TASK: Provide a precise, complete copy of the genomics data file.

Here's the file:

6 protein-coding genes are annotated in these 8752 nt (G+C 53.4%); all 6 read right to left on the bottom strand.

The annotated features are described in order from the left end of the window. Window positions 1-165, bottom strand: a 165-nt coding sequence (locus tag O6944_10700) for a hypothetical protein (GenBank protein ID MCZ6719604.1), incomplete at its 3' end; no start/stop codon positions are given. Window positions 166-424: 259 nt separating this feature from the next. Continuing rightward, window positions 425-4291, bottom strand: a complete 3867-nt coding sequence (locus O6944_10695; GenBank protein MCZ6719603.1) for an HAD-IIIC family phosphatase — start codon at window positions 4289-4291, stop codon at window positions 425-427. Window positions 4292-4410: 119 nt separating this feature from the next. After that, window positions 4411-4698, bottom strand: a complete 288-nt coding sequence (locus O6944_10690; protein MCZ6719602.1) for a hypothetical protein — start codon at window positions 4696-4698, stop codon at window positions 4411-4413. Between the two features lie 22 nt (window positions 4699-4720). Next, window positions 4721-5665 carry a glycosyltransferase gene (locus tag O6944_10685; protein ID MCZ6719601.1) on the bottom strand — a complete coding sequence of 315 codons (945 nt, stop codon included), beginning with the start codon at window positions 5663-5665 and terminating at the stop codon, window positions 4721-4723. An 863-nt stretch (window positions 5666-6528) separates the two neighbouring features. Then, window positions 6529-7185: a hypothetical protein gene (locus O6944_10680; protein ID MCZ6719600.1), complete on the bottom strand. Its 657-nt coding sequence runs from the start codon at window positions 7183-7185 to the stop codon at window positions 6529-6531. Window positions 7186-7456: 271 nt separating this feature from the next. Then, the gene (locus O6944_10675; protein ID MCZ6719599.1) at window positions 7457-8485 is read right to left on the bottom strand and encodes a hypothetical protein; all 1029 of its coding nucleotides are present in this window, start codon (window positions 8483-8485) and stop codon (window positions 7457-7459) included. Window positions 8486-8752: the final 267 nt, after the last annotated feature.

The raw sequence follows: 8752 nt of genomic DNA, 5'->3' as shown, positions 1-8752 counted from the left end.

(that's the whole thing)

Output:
6 protein-coding genes are annotated in these 8752 nt (G+C 53.4%); all 6 read right to left on the bottom strand.

The annotated features are described in order from the left end of the window. Window positions 1-165, bottom strand: a 165-nt coding sequence (locus tag O6944_10700) for a hypothetical protein (GenBank protein ID MCZ6719604.1), incomplete at its 3' end; no start/stop codon positions are given. Window positions 166-424: 259 nt separating this feature from the next. Continuing rightward, window positions 425-4291, bottom strand: a complete 3867-nt coding sequence (locus O6944_10695; GenBank protein MCZ6719603.1) for an HAD-IIIC family phosphatase — start codon at window positions 4289-4291, stop codon at window positions 425-427. Window positions 4292-4410: 119 nt separating this feature from the next. After that, window positions 4411-4698, bottom strand: a complete 288-nt coding sequence (locus O6944_10690; protein MCZ6719602.1) for a hypothetical protein — start codon at window positions 4696-4698, stop codon at window positions 4411-4413. Between the two features lie 22 nt (window positions 4699-4720). Next, window positions 4721-5665 carry a glycosyltransferase gene (locus tag O6944_10685; protein ID MCZ6719601.1) on the bottom strand — a complete coding sequence of 315 codons (945 nt, stop codon included), beginning with the start codon at window positions 5663-5665 and terminating at the stop codon, window positions 4721-4723. An 863-nt stretch (window positions 5666-6528) separates the two neighbouring features. Then, window positions 6529-7185: a hypothetical protein gene (locus O6944_10680; protein ID MCZ6719600.1), complete on the bottom strand. Its 657-nt coding sequence runs from the start codon at window positions 7183-7185 to the stop codon at window positions 6529-6531. Window positions 7186-7456: 271 nt separating this feature from the next. Then, the gene (locus O6944_10675; protein ID MCZ6719599.1) at window positions 7457-8485 is read right to left on the bottom strand and encodes a hypothetical protein; all 1029 of its coding nucleotides are present in this window, start codon (window positions 8483-8485) and stop codon (window positions 7457-7459) included. Window positions 8486-8752: the final 267 nt, after the last annotated feature.

The raw sequence follows: 8752 nt of genomic DNA, 5'->3' as shown, positions 1-8752 counted from the left end.